You’ll note that they’re all melee or ranged DPS. I’ve never managed to successfully play a magic based class, be it in D&D or a long history of PC based RPGs. Something felt right about standing back, waving my hands about, and hoping something would happen. I wanted to be in there, doing something physical. In the immortal words of Michael Moorcock, “Treasures are not won by care and forethought but by swift slaying and reckless attack.”

My (currently idle) main is Banehammer, a Tauren Warrior. The reason he’s idle is complicated, but mainly due to a great sundering in Real Life, which meant a large group of us parked our mains and rerolled. But Bane is my main guy, I love him, so he currently noodles about completing the seasonal achivements, doing his Fishing dailies, and I’m considering getting him a Netherwing Drake, easily the most beautiful mount in the game.

The toon seeing the most action is Archammer, Bane’s younger brother, this time a Tauren Druid. He’s the Guild Leader of the Kezan Cartel, which is populated by the rerollers mentioned above. Inspired by the coming Cataclysm, we’re rolling through the old content dungeon by dungeon, and Arc is one of two tanks in the group.

Also spending her time idly in Silverpine Forest farming Black Tabby’s is Stroeb, Undead Rogue and the first toon I levelled to 70. She’s a Kara vet, I loved playing her too, and only switched away once it became clear our guild needed a tank. She’s more honourary than anything at this stage, but I still admire her backstabbing skills.

Rounding out the semi-active list is Auarra, Tauren Hunter. The first thing I ever rolled was actually a Dwarven Hunter, which I loved (largely due to the epic WoW cinematic and a history of Dwarven DnD characters) until I realised that The Alliance were a bunch of flag waving bores. So a Tauren Hunter was the natural replacement, though I’m struggling to get motivated to move her through Outland. And when I’m feeling nostalgic, I have been known to roll up a Dwarf and enjoy that snowy start for a few hours…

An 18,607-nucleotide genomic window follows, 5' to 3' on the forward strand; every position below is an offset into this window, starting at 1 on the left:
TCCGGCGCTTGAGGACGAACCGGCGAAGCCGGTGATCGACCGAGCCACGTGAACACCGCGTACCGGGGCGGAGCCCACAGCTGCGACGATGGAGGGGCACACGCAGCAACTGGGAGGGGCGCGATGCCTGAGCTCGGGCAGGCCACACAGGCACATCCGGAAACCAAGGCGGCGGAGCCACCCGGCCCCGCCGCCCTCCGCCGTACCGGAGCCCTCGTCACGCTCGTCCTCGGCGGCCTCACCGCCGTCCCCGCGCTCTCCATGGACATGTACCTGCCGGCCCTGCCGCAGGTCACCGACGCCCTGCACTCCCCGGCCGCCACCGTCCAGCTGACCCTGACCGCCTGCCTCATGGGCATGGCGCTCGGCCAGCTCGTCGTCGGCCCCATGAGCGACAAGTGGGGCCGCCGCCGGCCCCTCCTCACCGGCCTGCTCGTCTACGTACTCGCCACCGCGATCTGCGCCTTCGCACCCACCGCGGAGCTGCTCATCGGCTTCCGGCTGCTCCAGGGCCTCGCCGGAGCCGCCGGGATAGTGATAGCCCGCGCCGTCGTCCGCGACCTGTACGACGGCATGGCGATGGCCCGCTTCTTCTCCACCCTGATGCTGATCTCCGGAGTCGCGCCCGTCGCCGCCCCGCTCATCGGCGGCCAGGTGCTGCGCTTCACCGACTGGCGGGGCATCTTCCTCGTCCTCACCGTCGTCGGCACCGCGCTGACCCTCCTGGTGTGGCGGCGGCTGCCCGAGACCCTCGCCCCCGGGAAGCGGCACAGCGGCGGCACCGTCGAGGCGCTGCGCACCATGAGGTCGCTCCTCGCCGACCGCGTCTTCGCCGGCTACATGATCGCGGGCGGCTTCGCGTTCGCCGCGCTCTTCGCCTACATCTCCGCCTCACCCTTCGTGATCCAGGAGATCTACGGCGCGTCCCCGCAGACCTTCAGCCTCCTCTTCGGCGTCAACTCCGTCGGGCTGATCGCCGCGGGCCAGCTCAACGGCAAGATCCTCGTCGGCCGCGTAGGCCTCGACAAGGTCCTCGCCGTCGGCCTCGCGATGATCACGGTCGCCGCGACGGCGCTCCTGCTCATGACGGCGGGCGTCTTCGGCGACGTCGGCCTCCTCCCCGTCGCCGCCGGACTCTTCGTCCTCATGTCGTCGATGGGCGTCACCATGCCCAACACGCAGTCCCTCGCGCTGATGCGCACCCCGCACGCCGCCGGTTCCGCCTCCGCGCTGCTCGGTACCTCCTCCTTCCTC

So there you have the toons, and a small history, so you’ll know who I’m talking about.


Duty Now for the FutureA blog. About Warcraft, mostly, and other gaming. Somewhere to capture my thoughts.

As this blog begins, I’m in the thick of Warcraft, having been there for a good 18 months now. In other words, a late starter, but fascinated by it. I’ve always gamed, but until Warcraft it was limited to single player with the occasional “drag a PC to a friends house” LAN day – huge fun but a logistical nightmare.

The social gaming I did revolved around Dungeons & Dragons, which didn’t seem possible to recreate in PC gaming. We played fast and loose with the DnD ruleset, playing the game in a very ad-lib way, making it more about the interaction than the system. We were blessed with a fantastic GM who could create entire worlds, political systems, religions, and brilliant NPCs, and our monthly sessions were a highlight.

Then a couple of us started to dive into WoW, having heard so much and yet steadfastly ignored it. And we, of course, were instantly hooked & utterly staggered.

Which is where we begin.